This article was originally published at DesiringGod.
America is facing turbulent times. Political unrest is unceasing. The racial divide is deepening. Fear and frustration swirl frantically.
This leads to only one logical conclusion: It’s a wonderful time to be a Christian.
Christians are uniquely equipped to thrive in tumultuous times, not because we are great, but because our God is. As we consider the darkness of our days, I’d like to share five reasons I think it is a wonderful time to be a Christian in America.
- People are intrigued by real Christians.
Whether it be through media stories, political reports, or comedy sets, “evangelical Christians” are characterized as whiny, entitled children. We are perceived as bigoted hate-mongers looking down on others while blinded to our own shortcomings. We are seen as outdated, overrated, and irrelevant.
Yet, when someone meets an actual Christian these days, they often are intrigued.
Our convictions are peculiar, but the gentleness and respect with which we hold them is refreshing (1 Peter 3:15). We don’t demonize those we disagree with, but treat them with charity, as we want them to treat us (Matthew 7:12). We engage with humility because we know that we too are imperfect and need God to change us as well.
“The peace Jesus provides is strong enough to hold back the gates of hell, and weather the storm we face today.”
Our community is also peculiar. When they observe the church, they find a people who are not naturally united. We come from different cultures, vote for different candidates, march for different causes, and often have little in common — except Jesus. When people spend time with us, they perceive a love marked by patience, charity, and heavenly-mindedness.
Now, not everyone will like real Christians when they meet them. But God’s word promises that he will use our love to change people’s opinion of us and (more importantly) of our God:
Keep your conduct among [non-believers], so that when they speak against you as evildoers, they may see your good deeds and glorify God on the day of visitation. (1 Peter 2:12)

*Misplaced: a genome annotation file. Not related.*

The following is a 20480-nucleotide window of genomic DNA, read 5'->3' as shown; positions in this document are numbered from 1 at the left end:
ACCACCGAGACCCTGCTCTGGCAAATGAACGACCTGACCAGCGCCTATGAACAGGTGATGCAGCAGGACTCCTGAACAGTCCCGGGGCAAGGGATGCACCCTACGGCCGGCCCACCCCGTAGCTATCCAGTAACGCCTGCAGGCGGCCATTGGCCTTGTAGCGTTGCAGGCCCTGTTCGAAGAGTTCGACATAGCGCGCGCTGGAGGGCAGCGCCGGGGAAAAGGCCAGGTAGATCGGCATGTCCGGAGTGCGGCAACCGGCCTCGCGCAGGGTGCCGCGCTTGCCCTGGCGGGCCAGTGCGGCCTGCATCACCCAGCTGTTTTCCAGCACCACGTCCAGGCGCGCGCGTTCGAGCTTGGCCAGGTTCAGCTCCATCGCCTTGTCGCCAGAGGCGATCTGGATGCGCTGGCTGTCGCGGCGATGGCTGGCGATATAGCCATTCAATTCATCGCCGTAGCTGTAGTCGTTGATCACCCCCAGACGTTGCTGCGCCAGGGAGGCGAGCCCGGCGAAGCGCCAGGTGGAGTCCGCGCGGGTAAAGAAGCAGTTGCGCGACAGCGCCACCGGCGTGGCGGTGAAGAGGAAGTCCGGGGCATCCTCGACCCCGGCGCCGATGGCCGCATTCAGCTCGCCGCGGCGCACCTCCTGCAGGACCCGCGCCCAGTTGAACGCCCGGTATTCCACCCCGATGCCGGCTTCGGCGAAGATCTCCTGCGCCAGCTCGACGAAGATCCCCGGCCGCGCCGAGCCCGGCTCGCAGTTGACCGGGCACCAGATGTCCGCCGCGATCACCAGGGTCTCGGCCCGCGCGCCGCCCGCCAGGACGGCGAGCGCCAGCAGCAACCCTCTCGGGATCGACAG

If Christians will engage their neighbors with courageous, humble, honest, servant-hearted love, people will be pleasantly surprised.
- Christians have the answer for racial reconciliation.
The rock of racial unrest has been rolled over in our country. Out from the darkness have crawled sorrowful reminders that our progress is incomplete. The anger and apathy that swirls around our brokenness tempts many to despair.
Yet Christians know Jesus provides a better way. On the one hand, we cannot simply say Jesus is enough and expect peace. The issues are far too complex and wounds too deep for a superficial balm. The hard work of praying, fasting, listening, learning, confessing, repenting, forgiving, and changing is required.
White brothers and sisters ought to show love by learning about the deep roots of social, institutional, and communal injustices that affect many today. Read the Scriptures alongside historical books that recount the black experience in America. Talk about what you are reading with African-American friends and include other minority friends in the discussion. Don’t be defensive or quick to make excuses. Listen. Learn. Repent of sin that is exposed. Empathy is developed when education occurs in the context of relationships.
Black brothers and sisters, I encourage you toward a resilient faith. Many of your forefathers endured oppression, were denied membership in white churches, and grew despite a lack of access to theological education. We need to see that resilience now. Systems of injustice will not be corrected overnight, which means that testing will continue. But as tests come, please ensure that your hearts are being purified and not petrified. White Christians are not your enemy. Jesus says they are family. The Lord calls us to “hope” all things, including the best in fellow believers, even when we hurt, confuse, or disappoint each other.
On the other hand, we must say Jesus is enough, for he himself is our peace.
[Jesus] is our peace, who has made us both one and has broken down in his flesh the dividing wall of hostility. (Ephesians 2:14)
We have already been reconciled in Christ (2 Corinthians 5:16–20). While laboring to apply this reconciliation takes hard work, we must remember that he has made us one — even if we don’t feel like it (Ephesians 4:1–3). The peace Jesus provides is strong enough to hold back the gates of hell and weather the storm we face today.
The world does not have an answer like Jesus. They have no power and no lasting solutions. But we have an opportunity to show them the unity that Jesus prayed for and purchased with his blood (John 17:20–21).